Art

Men’s Maximum Security Prison, Clay, and Gender-Fluid Individuals Headline This Batch of Must-See Art Events in Chicago

Photo courtesy of Artist’s Book Creators

Coming up in these late-summer weeks, Chicago’s art scene is filling up with events and openings centered around African art, a clay workshop, LGBTQ+ creations, and an exhibition inspired by a maximum security prison.

Photo courtesy of Hyde Park Art Center/Facebook

Folk, Fine, and African Art From the Ann Nathan Collection at Pagoda Red
Chicago collector and former gallerist Nathan amassed an extensive trove of African art over decades, which has typically been kept private—but for three weeks, various pieces will be on view in this exhibition. Check out masks for performances, wood chaises, textiles, ceramic vessels, and much more.
Details: August 17

International Artist’s Books Triennial at Evanston Art Center
This special international exhibition of artists’ books is coming to Chicago—and the U.S.—for the first time. Organized as a traveling event, it was previously on view in Lithuania, Germany, Italy, Denmark, and South Korea, among other countries. This year’s theme, Memento Mori, skews a little dark; tackling it are artists from dozens of countries, selected by an international jury.
Details: August 23

In Sound at Hyde Park Art Center
Head to Hyde Park for a public performance by this art center’s current artists-in-residence. Nesrine Khodr and Elnaz Javani will present work that engages with the poetics in the sounds and experiences of Farsi, Arabic, and English.
Details: August 27

“The Long Term” at O’Connor Art Gallery
This exhibition is the result of two years of collaborations between artists, writers, and incarcerated individuals at a men’s maximum security prison. Works made during poetry, art, film, and other workshops explore the effects of long-term sentences.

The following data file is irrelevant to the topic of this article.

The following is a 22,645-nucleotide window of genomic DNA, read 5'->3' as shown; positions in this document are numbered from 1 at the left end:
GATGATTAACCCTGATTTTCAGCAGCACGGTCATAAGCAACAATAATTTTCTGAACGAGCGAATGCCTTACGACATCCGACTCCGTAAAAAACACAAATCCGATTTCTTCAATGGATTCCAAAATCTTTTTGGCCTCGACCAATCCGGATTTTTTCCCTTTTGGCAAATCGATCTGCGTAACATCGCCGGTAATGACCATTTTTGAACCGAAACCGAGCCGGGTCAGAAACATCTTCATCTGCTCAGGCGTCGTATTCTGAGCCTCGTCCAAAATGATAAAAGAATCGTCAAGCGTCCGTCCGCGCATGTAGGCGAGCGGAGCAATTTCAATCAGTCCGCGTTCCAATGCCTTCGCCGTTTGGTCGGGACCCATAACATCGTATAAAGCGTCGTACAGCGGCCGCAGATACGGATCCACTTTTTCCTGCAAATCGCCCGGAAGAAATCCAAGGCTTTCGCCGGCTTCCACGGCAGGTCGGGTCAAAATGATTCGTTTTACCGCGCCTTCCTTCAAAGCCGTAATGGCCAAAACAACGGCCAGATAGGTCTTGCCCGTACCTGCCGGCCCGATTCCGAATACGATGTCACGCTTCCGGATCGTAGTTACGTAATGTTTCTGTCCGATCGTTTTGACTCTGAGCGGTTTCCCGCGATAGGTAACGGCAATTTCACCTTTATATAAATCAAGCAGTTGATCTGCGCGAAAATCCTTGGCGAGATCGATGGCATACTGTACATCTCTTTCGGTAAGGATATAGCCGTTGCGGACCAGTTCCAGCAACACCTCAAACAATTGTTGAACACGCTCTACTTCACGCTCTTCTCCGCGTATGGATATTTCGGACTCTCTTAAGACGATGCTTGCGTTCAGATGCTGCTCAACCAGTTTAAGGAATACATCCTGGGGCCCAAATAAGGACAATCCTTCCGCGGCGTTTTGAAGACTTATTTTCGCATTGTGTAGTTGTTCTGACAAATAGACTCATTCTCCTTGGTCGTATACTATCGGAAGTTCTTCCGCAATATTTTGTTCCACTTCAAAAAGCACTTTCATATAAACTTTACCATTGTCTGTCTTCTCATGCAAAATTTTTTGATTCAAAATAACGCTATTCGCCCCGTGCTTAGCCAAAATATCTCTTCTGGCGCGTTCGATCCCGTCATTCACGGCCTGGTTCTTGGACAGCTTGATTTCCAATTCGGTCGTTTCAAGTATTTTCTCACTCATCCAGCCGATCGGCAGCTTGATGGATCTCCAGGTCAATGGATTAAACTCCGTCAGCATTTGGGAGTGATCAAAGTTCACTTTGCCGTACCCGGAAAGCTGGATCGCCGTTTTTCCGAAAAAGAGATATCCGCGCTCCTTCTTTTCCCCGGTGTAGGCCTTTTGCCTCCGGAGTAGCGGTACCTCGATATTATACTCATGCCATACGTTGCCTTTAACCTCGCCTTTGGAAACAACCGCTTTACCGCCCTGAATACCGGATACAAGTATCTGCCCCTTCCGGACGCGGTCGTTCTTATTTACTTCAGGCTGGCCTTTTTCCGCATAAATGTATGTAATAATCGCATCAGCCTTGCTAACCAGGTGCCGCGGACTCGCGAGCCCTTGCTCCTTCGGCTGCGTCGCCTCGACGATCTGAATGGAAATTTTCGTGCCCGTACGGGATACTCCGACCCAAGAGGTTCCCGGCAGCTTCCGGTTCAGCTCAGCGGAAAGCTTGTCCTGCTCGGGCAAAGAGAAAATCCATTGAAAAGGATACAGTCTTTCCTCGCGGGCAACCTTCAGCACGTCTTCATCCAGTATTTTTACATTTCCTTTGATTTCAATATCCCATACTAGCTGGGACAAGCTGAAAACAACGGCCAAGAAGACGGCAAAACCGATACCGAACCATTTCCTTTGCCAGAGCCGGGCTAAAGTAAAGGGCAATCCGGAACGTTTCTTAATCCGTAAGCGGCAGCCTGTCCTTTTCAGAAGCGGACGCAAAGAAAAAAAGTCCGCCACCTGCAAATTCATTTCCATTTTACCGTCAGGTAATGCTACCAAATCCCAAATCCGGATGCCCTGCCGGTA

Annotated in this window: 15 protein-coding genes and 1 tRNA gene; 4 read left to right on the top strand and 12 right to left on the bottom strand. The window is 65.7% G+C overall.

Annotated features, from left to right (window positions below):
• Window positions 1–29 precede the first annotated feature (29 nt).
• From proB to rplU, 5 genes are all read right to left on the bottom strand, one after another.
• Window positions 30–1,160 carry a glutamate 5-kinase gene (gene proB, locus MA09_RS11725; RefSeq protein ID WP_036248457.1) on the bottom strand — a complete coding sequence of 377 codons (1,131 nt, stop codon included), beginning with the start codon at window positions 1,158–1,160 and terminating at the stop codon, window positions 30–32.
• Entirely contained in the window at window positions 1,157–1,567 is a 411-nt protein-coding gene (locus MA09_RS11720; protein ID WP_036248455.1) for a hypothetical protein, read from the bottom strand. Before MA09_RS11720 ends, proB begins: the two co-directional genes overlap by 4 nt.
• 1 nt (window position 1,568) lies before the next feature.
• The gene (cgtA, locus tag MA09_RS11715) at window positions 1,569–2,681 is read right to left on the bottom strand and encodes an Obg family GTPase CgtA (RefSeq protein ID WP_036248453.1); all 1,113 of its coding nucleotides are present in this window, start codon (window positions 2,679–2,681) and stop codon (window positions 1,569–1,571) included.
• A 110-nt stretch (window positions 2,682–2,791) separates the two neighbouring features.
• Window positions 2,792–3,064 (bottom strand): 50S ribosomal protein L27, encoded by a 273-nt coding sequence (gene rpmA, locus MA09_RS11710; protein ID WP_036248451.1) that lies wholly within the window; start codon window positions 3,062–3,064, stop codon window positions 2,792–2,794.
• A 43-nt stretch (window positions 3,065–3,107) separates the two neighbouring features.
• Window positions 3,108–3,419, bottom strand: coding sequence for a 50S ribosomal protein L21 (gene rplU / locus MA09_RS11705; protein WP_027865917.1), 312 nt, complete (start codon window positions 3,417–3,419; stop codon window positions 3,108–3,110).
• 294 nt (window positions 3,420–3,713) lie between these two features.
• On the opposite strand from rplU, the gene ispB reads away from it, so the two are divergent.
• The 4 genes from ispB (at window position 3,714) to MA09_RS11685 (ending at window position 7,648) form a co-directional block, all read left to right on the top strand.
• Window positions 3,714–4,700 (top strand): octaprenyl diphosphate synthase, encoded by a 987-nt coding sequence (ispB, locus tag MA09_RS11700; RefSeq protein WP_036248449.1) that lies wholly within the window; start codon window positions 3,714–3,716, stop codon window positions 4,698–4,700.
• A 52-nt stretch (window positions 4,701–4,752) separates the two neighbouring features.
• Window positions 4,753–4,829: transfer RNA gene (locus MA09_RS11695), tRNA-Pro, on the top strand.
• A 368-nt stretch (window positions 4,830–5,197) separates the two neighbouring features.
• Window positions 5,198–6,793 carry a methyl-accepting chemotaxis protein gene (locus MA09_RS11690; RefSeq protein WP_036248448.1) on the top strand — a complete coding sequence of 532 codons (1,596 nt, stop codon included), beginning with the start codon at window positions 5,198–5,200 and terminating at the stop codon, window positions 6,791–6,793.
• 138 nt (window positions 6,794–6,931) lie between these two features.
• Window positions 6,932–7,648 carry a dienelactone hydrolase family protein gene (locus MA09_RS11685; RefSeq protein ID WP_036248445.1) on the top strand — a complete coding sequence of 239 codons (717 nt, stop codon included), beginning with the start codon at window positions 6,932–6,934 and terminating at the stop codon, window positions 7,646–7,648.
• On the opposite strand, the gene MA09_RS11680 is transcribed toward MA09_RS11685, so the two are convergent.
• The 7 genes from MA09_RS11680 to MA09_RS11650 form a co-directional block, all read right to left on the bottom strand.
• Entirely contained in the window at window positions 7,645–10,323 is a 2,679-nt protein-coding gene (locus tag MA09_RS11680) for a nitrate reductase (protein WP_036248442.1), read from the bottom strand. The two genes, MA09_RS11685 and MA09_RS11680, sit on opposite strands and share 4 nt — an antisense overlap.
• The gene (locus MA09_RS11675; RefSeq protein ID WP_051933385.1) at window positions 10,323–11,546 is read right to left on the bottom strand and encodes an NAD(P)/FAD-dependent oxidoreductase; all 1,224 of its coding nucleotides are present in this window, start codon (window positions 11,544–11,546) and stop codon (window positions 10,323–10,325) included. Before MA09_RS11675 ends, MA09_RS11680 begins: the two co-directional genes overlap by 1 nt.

Details: September 4

Photo courtesy of O’Connor Art Gallery/Facebook

“One Day I’ll Turn the Corner and I’ll Be Ready for It” at Monique Meloche Gallery
David Antonio Cruz’s first show at this gallery presents new, vibrant paintings of queer, trans, and gender-fluid individuals, particularly those who have suffered injustices due to their identities. The Philadelphia-based artist sources photographs from his subjects’ social media accounts and balances these realities with symbols that further allude to their personal stories, following the grand style of history painting.
Details: September 7

GnarWare Workshop Patio Pop-Up
This friendly neighborhood ceramics studio in Pilsen is known for encouraging students to experiment and create quirky clay pieces. Come pick out some cups, bowls, vases, and decorative objects at Build Coffee.
Details: September 7

“Something Olden and Golden” at Orbit
This one-day exhibition of works by Robin Dluzen features mixed-media drawings that speak to her relationship with her mother, a former horticulturalist and botanical illustrator. Dluzen’s own art uses seed catalog pages, road maps, and lawn refuse bags to create a contemporary iconography of Midwestern plants.
Details: September 7

David Antonio Cruz, Onedayi’llturnthecornerandi’llbereadyforit, Portrait of the Texas Girls, 2019. Oil and latex on wood, 48 x 48 inches. Courtesy of Monique Meloche

Fall Exhibitions Opening Reception at DePaul Art Museum
Don’t miss this triple-opening at the museum, all organized to coincide with the Chicago Architecture biennial. The galleries will be ignited with paintings by Julia Fish, her curation of works on paper from the institution’s collection, and a group show of four emerging artists who make visible untold narratives of heritage and place.
Details: September 12

“More Time Than Life” at Alan Koppel Gallery
Text and textiles come together in Dianna Frid’s work, which engages with themes of time, process, death, and the elasticity of matter. This show includes examples from her series “Words From Obituaries,” which Frid creates by threading words from New York Times obits that she selected and isolated.
Details: September 13